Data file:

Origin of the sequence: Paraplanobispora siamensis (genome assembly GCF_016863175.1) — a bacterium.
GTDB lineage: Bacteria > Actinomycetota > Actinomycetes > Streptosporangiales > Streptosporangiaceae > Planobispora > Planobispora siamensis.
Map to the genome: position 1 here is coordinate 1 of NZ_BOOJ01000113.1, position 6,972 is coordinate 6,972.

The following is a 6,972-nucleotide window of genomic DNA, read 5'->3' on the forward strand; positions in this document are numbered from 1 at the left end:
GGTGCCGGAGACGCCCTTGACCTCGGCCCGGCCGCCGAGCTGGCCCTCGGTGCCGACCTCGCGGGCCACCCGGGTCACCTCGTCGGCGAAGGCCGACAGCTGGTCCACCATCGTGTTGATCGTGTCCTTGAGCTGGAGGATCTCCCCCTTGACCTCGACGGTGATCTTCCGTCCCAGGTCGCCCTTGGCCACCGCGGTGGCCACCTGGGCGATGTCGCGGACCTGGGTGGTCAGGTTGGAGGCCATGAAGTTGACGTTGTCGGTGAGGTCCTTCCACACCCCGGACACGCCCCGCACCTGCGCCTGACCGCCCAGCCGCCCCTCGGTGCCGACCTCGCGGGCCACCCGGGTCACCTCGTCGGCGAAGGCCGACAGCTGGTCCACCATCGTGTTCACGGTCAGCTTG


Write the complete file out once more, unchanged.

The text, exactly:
Origin of the sequence: Paraplanobispora siamensis (genome assembly GCF_016863175.1) — a bacterium.
GTDB lineage: Bacteria > Actinomycetota > Actinomycetes > Streptosporangiales > Streptosporangiaceae > Planobispora > Planobispora siamensis.
Map to the genome: position 1 here is coordinate 1 of NZ_BOOJ01000113.1, position 6,972 is coordinate 6,972.

The following is a 6,972-nucleotide window of genomic DNA, read 5'->3' on the forward strand; positions in this document are numbered from 1 at the left end:
GGTGCCGGAGACGCCCTTGACCTCGGCCCGGCCGCCGAGCTGGCCCTCGGTGCCGACCTCGCGGGCCACCCGGGTCACCTCGTCGGCGAAGGCCGACAGCTGGTCCACCATCGTGTTGATCGTGTCCTTGAGCTGGAGGATCTCCCCCTTGACCTCGACGGTGATCTTCCGTCCCAGGTCGCCCTTGGCCACCGCGGTGGCCACCTGGGCGATGTCGCGGACCTGGGTGGTCAGGTTGGAGGCCATGAAGTTGACGTTGTCGGTGAGGTCCTTCCACACCCCGGACACGCCCCGCACCTGCGCCTGACCGCCCAGCCGCCCCTCGGTGCCGACCTCGCGGGCCACCCGGGTCACCTCGTCGGCGAAGGCCGACAGCTGGTCCACCATCGTGTTCACGGTCAGCTTG